McFarland proves the point. Since about 45% of McFarland’s students attend WIVA, the performance of the students at the school has a significant impact on the report card for the school district. In general, virtual charter schools perform poorly, and WIVA is no exception. WIVA received an overall score of 60.4 on the state’s school report card.
This is squarely in the “meets few expectations” category that Governor Walker equated with failing schools in his initial voucher expansion plan earlier this year. It is an anomalous score for the generally high-achieving school district. It is more than 10 points lower than any other McFarland school. The McFarland school district as a whole received a strong overall score of 74.4, but it would have been significantly higher without WIVA.
This was noted. The McFarland school district sent a statement to parents about the DPI report cards. It said in part:
Our district-wide rating was negatively impacted by the addition of our independent charter school, a state-wide virtual school we host called Wisconsin Virtual Academy (WIVA). . . . Had the virtual school not been included in our district-wide totals, our district-wide score would have been notably higher.
The adverse impact that the poor performance of for-profit virtual charter schools has on the sponsoring school district’s DPI report card could prompt a number of responses. The most obvious and potentially beneficial would be for the sponsoring school district to be motivated by the virtual charter’s poor performance to step up its oversight and take appropriate steps to bring about improvements in the quality of the education the virtual charter provides, since improving the virtual charter’s report card score will improve the score of the district as a whole.
A less helpful response would be to divorce the virtual charter school from the school district for DPI report card score purposes. This way the virtual charter report’s card score could spiral down even further, but it would have zero impact on the home school district’s report card score. Of course, there doesn’t seem to be any legitimate justification for this sweep-the-problem-under-the-rug approach, which eliminates the school district’s incentive based on school report cards to push for improvement at the virtual charter.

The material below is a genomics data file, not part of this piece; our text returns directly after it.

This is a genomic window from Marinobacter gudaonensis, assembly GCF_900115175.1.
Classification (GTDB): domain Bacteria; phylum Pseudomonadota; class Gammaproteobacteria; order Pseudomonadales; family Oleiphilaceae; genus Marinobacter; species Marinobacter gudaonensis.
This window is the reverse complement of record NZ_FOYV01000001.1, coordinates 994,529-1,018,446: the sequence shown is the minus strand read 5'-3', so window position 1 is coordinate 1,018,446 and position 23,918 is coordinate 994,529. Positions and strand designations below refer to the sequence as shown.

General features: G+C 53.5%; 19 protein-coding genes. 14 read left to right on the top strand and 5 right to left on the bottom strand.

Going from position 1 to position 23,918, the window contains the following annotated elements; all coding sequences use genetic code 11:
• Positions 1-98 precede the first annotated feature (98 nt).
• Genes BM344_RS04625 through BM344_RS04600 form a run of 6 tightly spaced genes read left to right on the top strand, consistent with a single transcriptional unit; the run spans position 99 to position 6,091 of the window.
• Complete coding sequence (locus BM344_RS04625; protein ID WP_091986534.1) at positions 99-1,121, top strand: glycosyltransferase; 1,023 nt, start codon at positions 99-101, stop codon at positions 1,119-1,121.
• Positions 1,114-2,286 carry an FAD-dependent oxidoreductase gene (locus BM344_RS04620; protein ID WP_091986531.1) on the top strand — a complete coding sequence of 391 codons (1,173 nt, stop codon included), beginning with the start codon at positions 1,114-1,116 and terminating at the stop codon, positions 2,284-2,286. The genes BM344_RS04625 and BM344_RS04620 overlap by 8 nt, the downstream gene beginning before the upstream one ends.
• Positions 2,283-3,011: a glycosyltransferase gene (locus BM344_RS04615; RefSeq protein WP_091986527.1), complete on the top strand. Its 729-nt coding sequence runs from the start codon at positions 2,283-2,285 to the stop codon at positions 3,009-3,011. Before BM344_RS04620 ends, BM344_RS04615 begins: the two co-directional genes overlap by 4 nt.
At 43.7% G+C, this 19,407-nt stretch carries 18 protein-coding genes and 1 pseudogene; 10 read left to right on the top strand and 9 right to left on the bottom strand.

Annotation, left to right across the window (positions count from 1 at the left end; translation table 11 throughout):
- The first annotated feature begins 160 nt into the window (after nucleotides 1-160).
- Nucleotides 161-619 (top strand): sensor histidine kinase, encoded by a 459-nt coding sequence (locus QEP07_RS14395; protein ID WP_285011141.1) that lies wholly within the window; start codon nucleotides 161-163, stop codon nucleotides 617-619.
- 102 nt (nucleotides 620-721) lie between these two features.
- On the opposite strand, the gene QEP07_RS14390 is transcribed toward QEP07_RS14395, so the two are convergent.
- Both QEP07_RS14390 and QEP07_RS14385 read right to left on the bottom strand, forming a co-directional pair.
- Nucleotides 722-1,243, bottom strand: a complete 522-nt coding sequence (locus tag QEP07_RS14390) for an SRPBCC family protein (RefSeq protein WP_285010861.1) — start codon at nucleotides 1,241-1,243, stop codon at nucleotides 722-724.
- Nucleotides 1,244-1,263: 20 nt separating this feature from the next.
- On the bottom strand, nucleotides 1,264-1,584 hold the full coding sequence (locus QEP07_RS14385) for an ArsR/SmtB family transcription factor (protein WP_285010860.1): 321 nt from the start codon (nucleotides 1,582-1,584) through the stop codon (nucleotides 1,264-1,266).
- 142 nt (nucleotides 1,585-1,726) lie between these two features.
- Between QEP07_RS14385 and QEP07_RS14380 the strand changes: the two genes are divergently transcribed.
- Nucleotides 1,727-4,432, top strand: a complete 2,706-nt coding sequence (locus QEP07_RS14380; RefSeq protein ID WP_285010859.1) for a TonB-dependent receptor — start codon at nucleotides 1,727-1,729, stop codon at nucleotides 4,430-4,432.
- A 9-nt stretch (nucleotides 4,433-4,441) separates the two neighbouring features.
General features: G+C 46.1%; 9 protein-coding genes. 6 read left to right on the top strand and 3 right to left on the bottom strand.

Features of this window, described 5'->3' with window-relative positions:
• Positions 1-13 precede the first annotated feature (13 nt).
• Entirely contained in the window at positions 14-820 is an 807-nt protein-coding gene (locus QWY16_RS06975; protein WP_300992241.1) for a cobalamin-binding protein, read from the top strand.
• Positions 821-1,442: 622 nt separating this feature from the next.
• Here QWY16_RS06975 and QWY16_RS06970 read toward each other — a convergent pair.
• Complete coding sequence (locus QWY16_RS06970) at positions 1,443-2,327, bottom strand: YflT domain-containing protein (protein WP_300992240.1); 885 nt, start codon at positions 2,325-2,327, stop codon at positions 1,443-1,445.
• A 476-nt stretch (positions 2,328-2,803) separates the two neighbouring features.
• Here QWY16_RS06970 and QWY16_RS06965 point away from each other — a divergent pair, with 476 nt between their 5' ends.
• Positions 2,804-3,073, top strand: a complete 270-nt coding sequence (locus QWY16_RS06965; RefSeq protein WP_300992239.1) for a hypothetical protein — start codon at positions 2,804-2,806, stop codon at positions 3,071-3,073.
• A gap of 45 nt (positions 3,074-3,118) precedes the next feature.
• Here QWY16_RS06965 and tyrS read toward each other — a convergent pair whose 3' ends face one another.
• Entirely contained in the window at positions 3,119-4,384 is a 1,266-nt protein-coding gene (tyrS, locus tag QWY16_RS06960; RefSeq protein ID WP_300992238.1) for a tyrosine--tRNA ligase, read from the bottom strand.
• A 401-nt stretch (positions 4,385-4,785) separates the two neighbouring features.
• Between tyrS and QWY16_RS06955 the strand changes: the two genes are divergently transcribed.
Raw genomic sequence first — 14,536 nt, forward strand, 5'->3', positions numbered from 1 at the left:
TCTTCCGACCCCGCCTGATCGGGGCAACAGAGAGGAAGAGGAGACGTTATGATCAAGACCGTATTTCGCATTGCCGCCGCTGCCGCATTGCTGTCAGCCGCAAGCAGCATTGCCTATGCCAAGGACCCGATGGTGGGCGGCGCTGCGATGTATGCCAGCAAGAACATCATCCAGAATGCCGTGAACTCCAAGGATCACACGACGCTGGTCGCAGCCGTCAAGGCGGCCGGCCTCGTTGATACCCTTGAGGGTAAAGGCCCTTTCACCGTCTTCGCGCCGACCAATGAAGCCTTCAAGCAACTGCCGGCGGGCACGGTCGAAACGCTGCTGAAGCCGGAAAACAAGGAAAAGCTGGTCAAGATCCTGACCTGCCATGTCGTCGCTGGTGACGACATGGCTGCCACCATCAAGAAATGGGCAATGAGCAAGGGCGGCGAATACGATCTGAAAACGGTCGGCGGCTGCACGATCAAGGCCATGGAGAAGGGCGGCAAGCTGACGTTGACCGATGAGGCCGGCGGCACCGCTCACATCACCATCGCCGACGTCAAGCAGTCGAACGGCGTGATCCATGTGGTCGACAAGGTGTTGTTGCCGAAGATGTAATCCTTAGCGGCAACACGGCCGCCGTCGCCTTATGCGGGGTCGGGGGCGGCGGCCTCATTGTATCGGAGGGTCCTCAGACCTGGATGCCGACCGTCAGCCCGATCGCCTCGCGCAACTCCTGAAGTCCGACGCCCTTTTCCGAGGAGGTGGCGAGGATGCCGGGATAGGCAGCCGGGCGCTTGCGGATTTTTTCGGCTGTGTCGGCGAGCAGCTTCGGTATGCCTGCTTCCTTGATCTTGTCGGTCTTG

Guess which approach Senators Olson and Darling think is best? The first provision of their Halloween amendment to Senate Bill 76 directs that, for purposes of determining a school district’s report card, DPI “may not include data derived from a virtual school that is considered to be located in the school district” if at least 50 percent of the pupils open enroll into the school.
If the bill passes, McFarland and other host school districts will be able to enjoy the revenues they rake in from hosting a virtual charter school without worrying that the poor performance of the virtual school will pull down the report card score for the district. To the extent that K12 and other for-profit virtual school operators are not pleased by the slight increase in accountability resulting from their inclusion in school district report cards, Senators Olson and Darling have lost no time in proposing to ride to their rescue. It would be a wonderful thing if the senators could show a similarly solicitous regard for the concerns of our bricks-and-mortar schools and the students they serve.